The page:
Long time ago, I read a book about a very old tea business. An owner of that tea business said, To run a tea business, you've got to keep a leisure mind. Well she talked about tea business in the old days which may not make much modern sense. But I am somewhat fascinated with the mindset of tea professionals in the old days. I think I currently have pretty much a leisure mind for my tea business. But in fact, I am a weak soul. I know I wouldn't have been able to maintain any leisure mind if I had to put myself in debts for the business. I guess I'm not alone on this. In recent years, I have seen more and more tea businesses that started small on ebay or their own websites, and slowly built up themselves into a larger online business or opening a bricks and mortar teashop. I think this is quite difference from the business mode of investing big cash to open a big store from the beginning. And I can imagine the financial freedom would allow the owners to run the business the way they want, instead of the way the market demands.

In recent years, I've also seen more and more "amateur tea sellers" both in and out of China. Most of my best green teas in recent years are either from tea farmers directly or from "amateur tea sellers" who are children, grandchildren, cousins, nephews, friends... of tea farmers. They sell tea that can't be found elsewhere and they can afford doing so because they don't financially rely on tea business. I started writing a blog about them long time ago but have yet to finish it sometime in future.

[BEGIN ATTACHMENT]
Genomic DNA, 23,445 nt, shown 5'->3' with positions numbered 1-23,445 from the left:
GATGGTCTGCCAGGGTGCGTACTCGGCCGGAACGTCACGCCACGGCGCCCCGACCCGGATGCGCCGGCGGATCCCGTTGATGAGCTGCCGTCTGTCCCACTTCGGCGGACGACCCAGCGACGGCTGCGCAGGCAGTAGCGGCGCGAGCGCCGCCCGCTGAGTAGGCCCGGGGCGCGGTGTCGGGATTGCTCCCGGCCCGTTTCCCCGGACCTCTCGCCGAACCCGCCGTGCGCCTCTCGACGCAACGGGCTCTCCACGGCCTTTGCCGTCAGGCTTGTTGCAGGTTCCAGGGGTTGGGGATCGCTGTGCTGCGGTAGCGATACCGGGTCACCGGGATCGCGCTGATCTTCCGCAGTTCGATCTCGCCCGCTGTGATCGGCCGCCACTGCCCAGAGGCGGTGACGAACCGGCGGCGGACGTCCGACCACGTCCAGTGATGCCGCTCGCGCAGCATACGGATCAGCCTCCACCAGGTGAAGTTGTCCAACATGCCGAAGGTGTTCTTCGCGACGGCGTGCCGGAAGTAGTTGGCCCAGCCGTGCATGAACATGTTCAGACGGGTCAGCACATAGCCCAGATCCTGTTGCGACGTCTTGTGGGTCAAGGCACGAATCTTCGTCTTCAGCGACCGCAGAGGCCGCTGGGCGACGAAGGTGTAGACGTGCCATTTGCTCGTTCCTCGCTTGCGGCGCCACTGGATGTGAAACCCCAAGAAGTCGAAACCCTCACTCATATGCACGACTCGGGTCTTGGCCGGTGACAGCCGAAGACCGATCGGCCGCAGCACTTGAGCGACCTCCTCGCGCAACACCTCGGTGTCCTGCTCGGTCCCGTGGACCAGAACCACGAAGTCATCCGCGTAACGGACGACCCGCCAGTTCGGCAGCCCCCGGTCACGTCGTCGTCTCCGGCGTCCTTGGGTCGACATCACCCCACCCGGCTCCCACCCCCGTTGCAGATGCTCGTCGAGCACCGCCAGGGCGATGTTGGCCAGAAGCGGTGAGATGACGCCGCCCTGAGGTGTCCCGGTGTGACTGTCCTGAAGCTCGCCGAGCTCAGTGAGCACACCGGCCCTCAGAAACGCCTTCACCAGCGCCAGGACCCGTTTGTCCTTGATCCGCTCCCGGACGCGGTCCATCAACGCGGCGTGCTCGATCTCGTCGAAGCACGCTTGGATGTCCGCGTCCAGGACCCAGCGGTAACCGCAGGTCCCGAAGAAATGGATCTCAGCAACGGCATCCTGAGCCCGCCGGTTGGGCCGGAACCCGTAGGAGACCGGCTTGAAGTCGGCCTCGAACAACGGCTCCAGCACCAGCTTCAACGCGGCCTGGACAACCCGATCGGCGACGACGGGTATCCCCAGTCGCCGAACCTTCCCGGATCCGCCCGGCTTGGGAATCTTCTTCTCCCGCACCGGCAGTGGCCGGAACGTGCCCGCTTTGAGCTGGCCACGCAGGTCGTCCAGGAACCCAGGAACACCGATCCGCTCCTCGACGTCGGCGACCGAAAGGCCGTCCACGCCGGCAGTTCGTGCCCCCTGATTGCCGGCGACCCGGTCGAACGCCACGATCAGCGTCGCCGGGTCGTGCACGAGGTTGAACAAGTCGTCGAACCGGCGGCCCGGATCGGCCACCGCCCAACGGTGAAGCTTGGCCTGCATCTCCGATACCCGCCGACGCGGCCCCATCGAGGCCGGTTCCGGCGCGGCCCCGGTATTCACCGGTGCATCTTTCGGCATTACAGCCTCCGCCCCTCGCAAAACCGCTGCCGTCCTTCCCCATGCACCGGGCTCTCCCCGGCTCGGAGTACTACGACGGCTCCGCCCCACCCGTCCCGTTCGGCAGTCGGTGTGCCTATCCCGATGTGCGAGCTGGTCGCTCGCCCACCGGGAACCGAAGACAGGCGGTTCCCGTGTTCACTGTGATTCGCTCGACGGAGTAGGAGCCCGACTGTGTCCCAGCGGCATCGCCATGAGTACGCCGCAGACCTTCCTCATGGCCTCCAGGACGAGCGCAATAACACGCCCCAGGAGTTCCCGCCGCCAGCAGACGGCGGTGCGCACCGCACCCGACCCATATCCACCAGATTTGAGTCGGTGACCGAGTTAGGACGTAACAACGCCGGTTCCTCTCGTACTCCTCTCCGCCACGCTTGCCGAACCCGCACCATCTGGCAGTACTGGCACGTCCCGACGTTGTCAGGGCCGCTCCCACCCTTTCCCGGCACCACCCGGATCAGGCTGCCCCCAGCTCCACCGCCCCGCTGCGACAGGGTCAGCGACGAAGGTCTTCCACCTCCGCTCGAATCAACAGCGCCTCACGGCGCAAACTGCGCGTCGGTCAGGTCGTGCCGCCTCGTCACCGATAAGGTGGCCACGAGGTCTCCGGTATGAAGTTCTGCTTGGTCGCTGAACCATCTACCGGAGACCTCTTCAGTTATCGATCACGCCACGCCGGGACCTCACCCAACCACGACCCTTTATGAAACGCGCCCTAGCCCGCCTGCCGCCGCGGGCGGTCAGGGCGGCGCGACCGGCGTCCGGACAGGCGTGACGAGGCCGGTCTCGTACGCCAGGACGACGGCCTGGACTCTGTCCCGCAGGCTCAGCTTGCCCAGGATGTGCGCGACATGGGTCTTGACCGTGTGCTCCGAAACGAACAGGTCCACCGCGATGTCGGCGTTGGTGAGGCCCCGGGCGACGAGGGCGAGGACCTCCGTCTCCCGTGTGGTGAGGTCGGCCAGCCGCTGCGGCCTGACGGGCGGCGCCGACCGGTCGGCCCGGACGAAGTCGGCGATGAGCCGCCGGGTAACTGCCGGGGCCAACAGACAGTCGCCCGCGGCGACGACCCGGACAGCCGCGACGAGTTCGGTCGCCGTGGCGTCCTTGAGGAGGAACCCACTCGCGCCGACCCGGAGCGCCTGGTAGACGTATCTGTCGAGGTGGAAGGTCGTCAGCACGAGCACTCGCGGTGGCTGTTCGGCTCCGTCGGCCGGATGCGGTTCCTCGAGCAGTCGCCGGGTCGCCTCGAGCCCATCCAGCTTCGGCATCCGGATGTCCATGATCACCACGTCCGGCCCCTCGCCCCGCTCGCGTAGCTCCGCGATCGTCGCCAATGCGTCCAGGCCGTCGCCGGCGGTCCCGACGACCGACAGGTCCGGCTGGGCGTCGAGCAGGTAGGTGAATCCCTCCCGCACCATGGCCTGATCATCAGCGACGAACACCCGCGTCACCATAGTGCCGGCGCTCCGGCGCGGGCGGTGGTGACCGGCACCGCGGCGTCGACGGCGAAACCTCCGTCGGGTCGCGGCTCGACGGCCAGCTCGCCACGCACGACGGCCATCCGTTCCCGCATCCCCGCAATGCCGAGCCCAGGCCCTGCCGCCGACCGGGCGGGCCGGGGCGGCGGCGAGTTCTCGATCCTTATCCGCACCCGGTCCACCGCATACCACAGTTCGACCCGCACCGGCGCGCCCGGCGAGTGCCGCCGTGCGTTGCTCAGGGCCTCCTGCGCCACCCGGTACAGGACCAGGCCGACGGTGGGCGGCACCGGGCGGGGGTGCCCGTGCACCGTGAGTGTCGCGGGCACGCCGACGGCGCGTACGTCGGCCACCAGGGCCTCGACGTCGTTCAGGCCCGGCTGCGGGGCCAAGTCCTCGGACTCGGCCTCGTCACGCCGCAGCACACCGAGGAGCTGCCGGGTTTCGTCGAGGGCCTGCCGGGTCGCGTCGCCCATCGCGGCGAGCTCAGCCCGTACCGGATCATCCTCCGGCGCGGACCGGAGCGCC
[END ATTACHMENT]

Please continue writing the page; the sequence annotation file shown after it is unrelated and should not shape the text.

These are pretty much my own wishes based on my own shopping habits. I know my business philosophy is not consistent with many other people’s, and may not be the best way to do business. But I am curious to find out if my way will work. Besides, it just feels good when a big part of work is drinking tea.


Recently a few single friends of my husband's called him up one after one to discuss with him their relationship problems with wives, girlfriends, dates...(mid-life crises?)  I just couldn't help laughing upon it and I would tell my husband that this is entirely "blind leading blind". As much of a great person as he is, my husband is really a blunt guy who has no great idea about things like "where to go for the third date" or "what to do when my girlfriend doesn't return my calls"... But when I talk about business, it's his turn to laugh at me for "blind leading blind"... But whatever, if he can run his relationship clinic phone line, I can write about my business :-p